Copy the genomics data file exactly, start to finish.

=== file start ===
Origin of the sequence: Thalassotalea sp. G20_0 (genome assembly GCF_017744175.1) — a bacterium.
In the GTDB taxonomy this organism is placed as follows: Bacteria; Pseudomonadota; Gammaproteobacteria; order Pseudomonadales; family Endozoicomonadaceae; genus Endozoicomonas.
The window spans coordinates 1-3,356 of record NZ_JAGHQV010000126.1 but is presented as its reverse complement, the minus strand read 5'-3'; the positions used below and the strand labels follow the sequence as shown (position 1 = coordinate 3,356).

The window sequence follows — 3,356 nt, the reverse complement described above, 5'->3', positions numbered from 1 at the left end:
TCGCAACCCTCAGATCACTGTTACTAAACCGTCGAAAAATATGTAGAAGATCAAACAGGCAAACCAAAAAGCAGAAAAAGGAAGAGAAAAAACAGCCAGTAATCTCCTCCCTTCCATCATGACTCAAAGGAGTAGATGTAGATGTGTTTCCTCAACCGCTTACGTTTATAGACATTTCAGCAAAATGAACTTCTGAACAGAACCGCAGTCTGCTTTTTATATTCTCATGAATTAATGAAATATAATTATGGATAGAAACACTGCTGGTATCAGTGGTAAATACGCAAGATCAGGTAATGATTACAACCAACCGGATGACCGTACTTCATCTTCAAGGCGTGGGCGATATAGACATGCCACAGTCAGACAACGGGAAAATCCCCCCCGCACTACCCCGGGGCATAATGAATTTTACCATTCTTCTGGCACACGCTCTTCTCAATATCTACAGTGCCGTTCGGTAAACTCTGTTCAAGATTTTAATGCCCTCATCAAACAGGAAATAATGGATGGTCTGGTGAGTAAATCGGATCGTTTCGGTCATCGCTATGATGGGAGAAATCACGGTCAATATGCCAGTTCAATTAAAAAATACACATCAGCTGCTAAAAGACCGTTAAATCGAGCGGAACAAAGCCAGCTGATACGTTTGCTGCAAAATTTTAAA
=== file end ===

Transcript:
Origin of the sequence: Thalassotalea sp. G20_0 (genome assembly GCF_017744175.1) — a bacterium.
In the GTDB taxonomy this organism is placed as follows: Bacteria; Pseudomonadota; Gammaproteobacteria; order Pseudomonadales; family Endozoicomonadaceae; genus Endozoicomonas.
The window spans coordinates 1-3,356 of record NZ_JAGHQV010000126.1 but is presented as its reverse complement, the minus strand read 5'-3'; the positions used below and the strand labels follow the sequence as shown (position 1 = coordinate 3,356).

The window sequence follows — 3,356 nt, the reverse complement described above, 5'->3', positions numbered from 1 at the left end:
TCGCAACCCTCAGATCACTGTTACTAAACCGTCGAAAAATATGTAGAAGATCAAACAGGCAAACCAAAAAGCAGAAAAAGGAAGAGAAAAAACAGCCAGTAATCTCCTCCCTTCCATCATGACTCAAAGGAGTAGATGTAGATGTGTTTCCTCAACCGCTTACGTTTATAGACATTTCAGCAAAATGAACTTCTGAACAGAACCGCAGTCTGCTTTTTATATTCTCATGAATTAATGAAATATAATTATGGATAGAAACACTGCTGGTATCAGTGGTAAATACGCAAGATCAGGTAATGATTACAACCAACCGGATGACCGTACTTCATCTTCAAGGCGTGGGCGATATAGACATGCCACAGTCAGACAACGGGAAAATCCCCCCCGCACTACCCCGGGGCATAATGAATTTTACCATTCTTCTGGCACACGCTCTTCTCAATATCTACAGTGCCGTTCGGTAAACTCTGTTCAAGATTTTAATGCCCTCATCAAACAGGAAATAATGGATGGTCTGGTGAGTAAATCGGATCGTTTCGGTCATCGCTATGATGGGAGAAATCACGGTCAATATGCCAGTTCAATTAAAAAATACACATCAGCTGCTAAAAGACCGTTAAATCGAGCGGAACAAAGCCAGCTGATACGTTTGCTGCAAAATTTTAAA